X-linked recessive genetic disorders are conditions caused by an abnormal gene on the X chromosome. Females have two X chromosomes but one of the X chromosomes is “turned off” and all of the genes on that chromosome are inactivated. Females who have a disease gene present on one of their X chromosomes are carriers for that disorder. Carrier females usually do not display symptoms of the disorder because it is usually the X chromosome with the abnormal gene that is “turned off”. A male has one X chromosome and if he inherits an X chromosome that contains a disease gene, he will develop the disease. Males with X-linked disorders pass the disease gene to all of their daughters, who will be carriers. A male cannot pass an X-linked gene to his sons because males always pass their Y chromosome instead of their X chromosome to male offspring. Female carriers of an X-linked disorder have a 25% chance with each pregnancy to have a carrier daughter like themselves, a 25% chance to have a non-carrier daughter, a 25% chance to have a son affected with the disease, and a 25% chance to have an unaffected son.
Recessive genetic disorders occur when an individual inherits the same abnormal gene for the same trait from each parent. If an individual receives one normal gene and one gene for the disease, the person will be a carrier for the disease, but usually will not show symptoms. The risk for two carrier parents to both pass the defective gene and, therefore, have an affected child is 25% with each pregnancy. The risk to have a child who is a carrier like the parents is 50% with each pregnancy. The chance for a child to receive normal genes from both parents and be genetically normal for that particular trait is 25%. The risk is the same for males and females.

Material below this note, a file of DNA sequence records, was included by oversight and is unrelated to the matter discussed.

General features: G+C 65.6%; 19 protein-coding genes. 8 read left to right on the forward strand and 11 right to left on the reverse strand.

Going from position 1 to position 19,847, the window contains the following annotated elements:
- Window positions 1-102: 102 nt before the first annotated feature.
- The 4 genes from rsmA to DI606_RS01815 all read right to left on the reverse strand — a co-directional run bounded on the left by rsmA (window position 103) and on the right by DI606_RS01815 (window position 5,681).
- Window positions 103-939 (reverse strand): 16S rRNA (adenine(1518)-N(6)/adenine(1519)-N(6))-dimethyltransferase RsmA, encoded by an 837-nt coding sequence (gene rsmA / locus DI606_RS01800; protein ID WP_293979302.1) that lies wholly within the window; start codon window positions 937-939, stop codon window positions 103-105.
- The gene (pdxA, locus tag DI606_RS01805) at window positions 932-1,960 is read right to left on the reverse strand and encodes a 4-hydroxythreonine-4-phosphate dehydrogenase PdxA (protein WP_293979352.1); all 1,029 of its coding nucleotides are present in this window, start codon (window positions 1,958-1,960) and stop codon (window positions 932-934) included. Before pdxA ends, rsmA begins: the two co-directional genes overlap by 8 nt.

All individuals carry 4-5 abnormal genes. Parents who are close relatives (consanguineous) have a higher chance than unrelated parents to both carry the same abnormal gene, which increases the risk to have children with a recessive genetic disorder.
Dominant genetic disorders occur when only a single copy of an abnormal gene is necessary for the appearance of the disease. The abnormal gene can be inherited from either parent, or can be the result of a new mutation (gene change) in the affected individual. The risk of passing the abnormal gene from affected parent to offspring is 50% for each pregnancy regardless of the sex of the resulting child.
PAIS is a very rare genetic disorder. This disorder only occurs in males but females are the carriers of the genetic defect. There have been many reports of multiple males in a family inheriting the syndrome.
The use of drugs that replace testosterone at an early age may restore fertility in males with partian androgen insensitivity syndrome. Surgery may be undertaken to correct the condition in which the penis is drained through an opening on its underside (hypospadia). Corrective surgery may also be done on enlarged breasts in males. Patients with more severe defects may be raised as females and have corrective surgery performed before puberty. These patients may use estrogen therapy at puberty. Psychological counseling is recommended to help young males and teenagers through the problems associated with the disorder and the issues of gender determination.
Genetic counseling may be of benefit for patients and their families. The treatment is symptomatic and supportive.